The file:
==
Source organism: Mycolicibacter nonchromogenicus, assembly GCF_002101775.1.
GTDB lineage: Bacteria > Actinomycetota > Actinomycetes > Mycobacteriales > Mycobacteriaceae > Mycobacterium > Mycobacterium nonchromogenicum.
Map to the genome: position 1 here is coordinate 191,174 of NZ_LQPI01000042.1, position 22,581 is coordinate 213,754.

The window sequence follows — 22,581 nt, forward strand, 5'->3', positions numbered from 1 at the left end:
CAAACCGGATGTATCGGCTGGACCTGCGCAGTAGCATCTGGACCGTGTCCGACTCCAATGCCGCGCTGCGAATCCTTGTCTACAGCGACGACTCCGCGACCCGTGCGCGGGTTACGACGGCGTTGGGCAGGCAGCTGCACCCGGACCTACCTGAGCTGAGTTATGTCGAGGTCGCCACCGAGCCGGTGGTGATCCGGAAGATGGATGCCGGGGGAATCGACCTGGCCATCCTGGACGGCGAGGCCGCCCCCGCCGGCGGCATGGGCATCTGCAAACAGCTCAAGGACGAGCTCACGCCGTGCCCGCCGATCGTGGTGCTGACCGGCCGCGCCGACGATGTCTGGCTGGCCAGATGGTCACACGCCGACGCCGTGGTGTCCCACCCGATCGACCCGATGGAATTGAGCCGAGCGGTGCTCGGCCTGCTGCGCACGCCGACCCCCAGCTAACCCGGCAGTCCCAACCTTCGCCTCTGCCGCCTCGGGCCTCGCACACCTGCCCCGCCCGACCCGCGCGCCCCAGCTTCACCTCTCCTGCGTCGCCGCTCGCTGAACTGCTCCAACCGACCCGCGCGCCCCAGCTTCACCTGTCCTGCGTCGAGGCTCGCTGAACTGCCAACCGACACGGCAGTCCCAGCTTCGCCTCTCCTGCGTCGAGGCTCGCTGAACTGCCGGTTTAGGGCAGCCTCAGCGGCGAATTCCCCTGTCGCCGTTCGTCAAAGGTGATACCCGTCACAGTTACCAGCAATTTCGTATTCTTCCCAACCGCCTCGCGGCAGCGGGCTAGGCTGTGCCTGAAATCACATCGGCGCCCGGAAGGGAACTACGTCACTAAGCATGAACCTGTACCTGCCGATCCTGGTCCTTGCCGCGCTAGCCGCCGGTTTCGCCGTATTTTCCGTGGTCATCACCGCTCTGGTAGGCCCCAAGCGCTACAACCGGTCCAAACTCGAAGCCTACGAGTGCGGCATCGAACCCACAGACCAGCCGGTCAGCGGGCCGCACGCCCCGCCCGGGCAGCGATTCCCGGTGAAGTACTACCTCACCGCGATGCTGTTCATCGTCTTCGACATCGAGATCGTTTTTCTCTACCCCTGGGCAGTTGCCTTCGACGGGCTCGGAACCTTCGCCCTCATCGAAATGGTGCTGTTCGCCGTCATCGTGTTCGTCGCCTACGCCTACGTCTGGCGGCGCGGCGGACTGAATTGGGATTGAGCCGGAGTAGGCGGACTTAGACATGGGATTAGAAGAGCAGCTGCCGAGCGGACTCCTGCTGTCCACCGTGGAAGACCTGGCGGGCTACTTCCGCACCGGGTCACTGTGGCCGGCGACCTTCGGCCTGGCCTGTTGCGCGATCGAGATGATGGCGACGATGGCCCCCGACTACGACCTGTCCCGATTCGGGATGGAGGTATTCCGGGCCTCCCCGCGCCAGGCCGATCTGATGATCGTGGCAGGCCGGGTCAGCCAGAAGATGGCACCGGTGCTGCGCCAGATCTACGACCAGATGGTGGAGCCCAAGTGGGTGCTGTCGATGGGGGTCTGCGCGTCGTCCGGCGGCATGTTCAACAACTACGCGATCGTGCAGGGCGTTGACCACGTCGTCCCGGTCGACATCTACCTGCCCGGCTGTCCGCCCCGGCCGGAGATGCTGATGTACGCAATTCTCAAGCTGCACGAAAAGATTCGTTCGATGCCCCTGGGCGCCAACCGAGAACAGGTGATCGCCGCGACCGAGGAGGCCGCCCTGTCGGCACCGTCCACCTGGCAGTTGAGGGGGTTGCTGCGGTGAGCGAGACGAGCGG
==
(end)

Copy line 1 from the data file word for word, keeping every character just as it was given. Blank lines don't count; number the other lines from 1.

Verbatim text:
Source organism: Mycolicibacter nonchromogenicus, assembly GCF_002101775.1.